Pope Francis' take on who can and cannot receive Communion

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Pope Francis responded to a question about whether or not politicians who support laws in favor of abortion should be allowed to receive Communion.

He began by answering whether he, as a bishop, has ever refused the Eucharist to anyone.

'I do not know if anyone came (to me) who was in this situation, but I never refused the Eucharist. To this day as a priest never. But never have I been conscious of having a person in front of me as you describe. That is true.'

He shared that he once gave a Jewish woman Communion, and only later realized that she was Jewish. The Pope turns to theology to explain the essence of Communion, saying it is not a prize for the perfect.

'Communion is a gift, a gift, the presence of Jesus in his Church. It is in the community. This is the theology. Then, those who are not in the community cannot take Communion—like this Jewish lady, but the Lord wanted to reward her and without my knowledge. Why (can they not take Communion?) Because they are out of the community, excommunicated, they are “excommunicated” it is called. It's a harsh term, but what it means is they are not in the community, either because they do not belong, are not baptized, or they are baptized but have drifted away from some of the things.'

Then he turned to the issue of abortion, firmly saying that human life must be respected and that abortion is murder.

'This is why the Church is so strict on this issue: because accepting this is kind of like accepting daily murder. Now let's return to the person who is not in the community and is not able to take Communion because he is outside of the community. This is not a penalty: you are outside. Communion unites the community.'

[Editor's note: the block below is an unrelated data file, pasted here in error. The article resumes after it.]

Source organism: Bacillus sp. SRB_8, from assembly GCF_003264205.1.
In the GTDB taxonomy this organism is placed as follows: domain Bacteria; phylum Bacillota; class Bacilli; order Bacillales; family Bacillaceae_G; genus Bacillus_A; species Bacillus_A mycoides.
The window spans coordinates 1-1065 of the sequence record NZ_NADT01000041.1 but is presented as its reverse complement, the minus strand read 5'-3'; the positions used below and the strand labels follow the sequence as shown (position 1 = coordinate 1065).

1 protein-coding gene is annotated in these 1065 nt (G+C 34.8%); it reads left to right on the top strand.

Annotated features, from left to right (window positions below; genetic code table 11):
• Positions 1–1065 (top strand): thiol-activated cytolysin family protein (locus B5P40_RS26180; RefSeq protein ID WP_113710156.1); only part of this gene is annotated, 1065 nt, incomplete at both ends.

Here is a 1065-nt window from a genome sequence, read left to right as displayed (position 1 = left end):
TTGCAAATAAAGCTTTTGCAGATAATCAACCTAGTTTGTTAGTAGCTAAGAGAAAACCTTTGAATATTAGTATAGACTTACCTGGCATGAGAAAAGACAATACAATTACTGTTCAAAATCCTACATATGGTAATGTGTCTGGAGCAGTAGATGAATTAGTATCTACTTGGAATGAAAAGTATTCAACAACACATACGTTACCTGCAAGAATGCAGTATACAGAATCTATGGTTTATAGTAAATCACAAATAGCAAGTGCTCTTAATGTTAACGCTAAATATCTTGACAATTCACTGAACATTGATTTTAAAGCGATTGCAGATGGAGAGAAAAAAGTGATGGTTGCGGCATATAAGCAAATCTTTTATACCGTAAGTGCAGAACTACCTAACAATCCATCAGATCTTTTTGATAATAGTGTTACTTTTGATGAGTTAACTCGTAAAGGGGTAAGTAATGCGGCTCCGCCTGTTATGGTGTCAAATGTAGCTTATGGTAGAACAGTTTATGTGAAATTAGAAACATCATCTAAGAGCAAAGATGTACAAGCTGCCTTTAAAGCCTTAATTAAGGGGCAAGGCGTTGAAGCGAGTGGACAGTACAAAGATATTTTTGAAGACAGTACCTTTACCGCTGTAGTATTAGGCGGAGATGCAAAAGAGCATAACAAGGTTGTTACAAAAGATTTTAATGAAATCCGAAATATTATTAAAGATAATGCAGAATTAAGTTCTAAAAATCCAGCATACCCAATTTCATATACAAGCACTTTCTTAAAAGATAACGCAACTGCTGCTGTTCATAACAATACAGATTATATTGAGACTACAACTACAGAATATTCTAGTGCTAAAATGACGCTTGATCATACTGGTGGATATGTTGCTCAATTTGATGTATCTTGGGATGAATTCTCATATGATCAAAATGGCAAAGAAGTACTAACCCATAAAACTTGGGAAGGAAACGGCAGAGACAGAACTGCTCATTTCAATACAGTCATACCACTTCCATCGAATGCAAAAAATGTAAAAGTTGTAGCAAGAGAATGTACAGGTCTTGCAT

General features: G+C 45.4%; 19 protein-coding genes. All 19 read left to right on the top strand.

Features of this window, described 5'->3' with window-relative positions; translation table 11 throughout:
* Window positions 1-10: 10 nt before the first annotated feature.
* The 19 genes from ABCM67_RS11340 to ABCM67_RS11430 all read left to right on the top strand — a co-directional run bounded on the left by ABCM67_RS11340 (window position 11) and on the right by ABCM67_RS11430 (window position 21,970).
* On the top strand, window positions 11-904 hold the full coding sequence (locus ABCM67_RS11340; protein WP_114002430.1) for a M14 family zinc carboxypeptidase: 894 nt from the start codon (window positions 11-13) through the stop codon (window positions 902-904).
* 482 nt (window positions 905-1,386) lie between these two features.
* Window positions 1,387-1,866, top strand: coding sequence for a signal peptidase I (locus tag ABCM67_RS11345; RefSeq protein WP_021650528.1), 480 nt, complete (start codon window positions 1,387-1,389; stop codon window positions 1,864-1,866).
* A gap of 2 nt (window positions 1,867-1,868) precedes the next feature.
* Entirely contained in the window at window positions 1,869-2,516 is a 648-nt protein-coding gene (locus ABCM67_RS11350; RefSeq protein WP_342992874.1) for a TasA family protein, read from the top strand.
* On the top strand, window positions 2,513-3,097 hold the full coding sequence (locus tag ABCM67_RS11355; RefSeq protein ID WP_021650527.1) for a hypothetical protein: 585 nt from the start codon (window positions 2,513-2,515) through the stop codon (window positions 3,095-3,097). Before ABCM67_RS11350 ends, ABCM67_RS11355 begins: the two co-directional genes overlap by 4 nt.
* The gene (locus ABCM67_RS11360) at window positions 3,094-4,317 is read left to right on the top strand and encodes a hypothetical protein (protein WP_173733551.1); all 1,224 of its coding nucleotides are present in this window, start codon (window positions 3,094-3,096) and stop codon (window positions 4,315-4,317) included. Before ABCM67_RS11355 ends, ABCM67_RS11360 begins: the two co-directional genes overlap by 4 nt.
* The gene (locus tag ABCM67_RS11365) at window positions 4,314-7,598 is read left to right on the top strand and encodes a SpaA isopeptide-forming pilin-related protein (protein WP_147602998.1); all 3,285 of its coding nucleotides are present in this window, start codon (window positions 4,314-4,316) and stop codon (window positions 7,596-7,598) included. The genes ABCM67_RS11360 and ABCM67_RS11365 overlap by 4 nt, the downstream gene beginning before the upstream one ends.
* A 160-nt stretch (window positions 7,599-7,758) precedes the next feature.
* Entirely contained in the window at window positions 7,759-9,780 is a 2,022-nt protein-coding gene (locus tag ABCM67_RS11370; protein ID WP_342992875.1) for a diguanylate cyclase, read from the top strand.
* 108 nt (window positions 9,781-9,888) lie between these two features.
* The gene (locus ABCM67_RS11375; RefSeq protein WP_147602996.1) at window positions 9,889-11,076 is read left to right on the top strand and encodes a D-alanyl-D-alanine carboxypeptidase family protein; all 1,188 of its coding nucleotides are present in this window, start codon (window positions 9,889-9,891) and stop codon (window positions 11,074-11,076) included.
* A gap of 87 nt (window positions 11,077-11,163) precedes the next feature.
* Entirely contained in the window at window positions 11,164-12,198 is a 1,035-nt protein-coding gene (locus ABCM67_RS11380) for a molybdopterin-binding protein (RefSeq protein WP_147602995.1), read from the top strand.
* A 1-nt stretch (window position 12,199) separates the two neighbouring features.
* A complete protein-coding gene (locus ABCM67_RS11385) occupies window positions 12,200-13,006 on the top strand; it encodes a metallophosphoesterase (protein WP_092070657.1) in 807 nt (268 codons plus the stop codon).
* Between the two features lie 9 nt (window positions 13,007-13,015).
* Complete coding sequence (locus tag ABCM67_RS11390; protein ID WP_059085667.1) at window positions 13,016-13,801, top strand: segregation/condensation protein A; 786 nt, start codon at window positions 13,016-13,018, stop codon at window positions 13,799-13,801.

He continued by explaining that the biggest problem of who can receive Communion is a pastoral problem, of how bishops manage the theological principle pastorally.

'I'll give the principle. You can say to me, 'But if you are a (pastor) who is close to the people, kind, and you show compassion for a person, would you give that person Communion?' This is a hypothesis, no? Be a pastor. And a pastor knows what he should do in every situation, but as a pastor. If he moves away from the Church's pastoral approach, then he immediately becomes a politician.'

The Pope emphasized the importance of understanding the issue theologically and pastorally, and to turning to qualified theologians familiar with these issues for clarifications.

The Pope concluded his explanation on this topic by saying that the excommunicated “are outside temporarily, but they are children of God and they want, and need, our pastoral closeness.”



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